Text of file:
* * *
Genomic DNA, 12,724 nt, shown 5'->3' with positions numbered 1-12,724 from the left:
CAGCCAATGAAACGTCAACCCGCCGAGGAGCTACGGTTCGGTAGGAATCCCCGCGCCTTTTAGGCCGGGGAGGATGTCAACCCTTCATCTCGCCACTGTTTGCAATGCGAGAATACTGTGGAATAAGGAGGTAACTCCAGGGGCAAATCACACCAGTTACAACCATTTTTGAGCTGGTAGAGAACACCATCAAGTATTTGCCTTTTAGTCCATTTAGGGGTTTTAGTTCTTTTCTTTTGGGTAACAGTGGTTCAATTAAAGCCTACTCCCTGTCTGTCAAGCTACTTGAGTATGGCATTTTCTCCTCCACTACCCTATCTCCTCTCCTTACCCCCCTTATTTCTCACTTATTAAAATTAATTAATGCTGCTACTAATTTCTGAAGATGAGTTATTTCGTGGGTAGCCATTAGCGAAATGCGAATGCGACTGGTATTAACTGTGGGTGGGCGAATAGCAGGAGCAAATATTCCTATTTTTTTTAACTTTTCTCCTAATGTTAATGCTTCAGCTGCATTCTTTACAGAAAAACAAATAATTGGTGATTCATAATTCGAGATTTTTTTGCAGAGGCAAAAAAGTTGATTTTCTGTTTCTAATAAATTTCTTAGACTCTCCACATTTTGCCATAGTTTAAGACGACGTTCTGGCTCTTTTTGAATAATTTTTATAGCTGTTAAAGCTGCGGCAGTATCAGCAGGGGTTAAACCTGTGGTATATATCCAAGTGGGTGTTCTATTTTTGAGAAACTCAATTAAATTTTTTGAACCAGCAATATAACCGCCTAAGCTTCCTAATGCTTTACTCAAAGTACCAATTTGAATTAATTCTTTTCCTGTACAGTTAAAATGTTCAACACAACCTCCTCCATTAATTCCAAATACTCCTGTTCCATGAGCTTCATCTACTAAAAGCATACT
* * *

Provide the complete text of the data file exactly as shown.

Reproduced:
Genomic DNA, 12,724 nt, shown 5'->3' with positions numbered 1-12,724 from the left:
CAGCCAATGAAACGTCAACCCGCCGAGGAGCTACGGTTCGGTAGGAATCCCCGCGCCTTTTAGGCCGGGGAGGATGTCAACCCTTCATCTCGCCACTGTTTGCAATGCGAGAATACTGTGGAATAAGGAGGTAACTCCAGGGGCAAATCACACCAGTTACAACCATTTTTGAGCTGGTAGAGAACACCATCAAGTATTTGCCTTTTAGTCCATTTAGGGGTTTTAGTTCTTTTCTTTTGGGTAACAGTGGTTCAATTAAAGCCTACTCCCTGTCTGTCAAGCTACTTGAGTATGGCATTTTCTCCTCCACTACCCTATCTCCTCTCCTTACCCCCCTTATTTCTCACTTATTAAAATTAATTAATGCTGCTACTAATTTCTGAAGATGAGTTATTTCGTGGGTAGCCATTAGCGAAATGCGAATGCGACTGGTATTAACTGTGGGTGGGCGAATAGCAGGAGCAAATATTCCTATTTTTTTTAACTTTTCTCCTAATGTTAATGCTTCAGCTGCATTCTTTACAGAAAAACAAATAATTGGTGATTCATAATTCGAGATTTTTTTGCAGAGGCAAAAAAGTTGATTTTCTGTTTCTAATAAATTTCTTAGACTCTCCACATTTTGCCATAGTTTAAGACGACGTTCTGGCTCTTTTTGAATAATTTTTATAGCTGTTAAAGCTGCGGCAGTATCAGCAGGGGTTAAACCTGTGGTATATATCCAAGTGGGTGTTCTATTTTTGAGAAACTCAATTAAATTTTTTGAACCAGCAATATAACCGCCTAAGCTTCCTAATGCTTTACTCAAAGTACCAATTTGAATTAATTCTTTTCCTGTACAGTTAAAATGTTCAACACAACCTCCTCCATTAATTCCAAATACTCCTGTTCCATGAGCTTCATCTACTAAAAGCATACT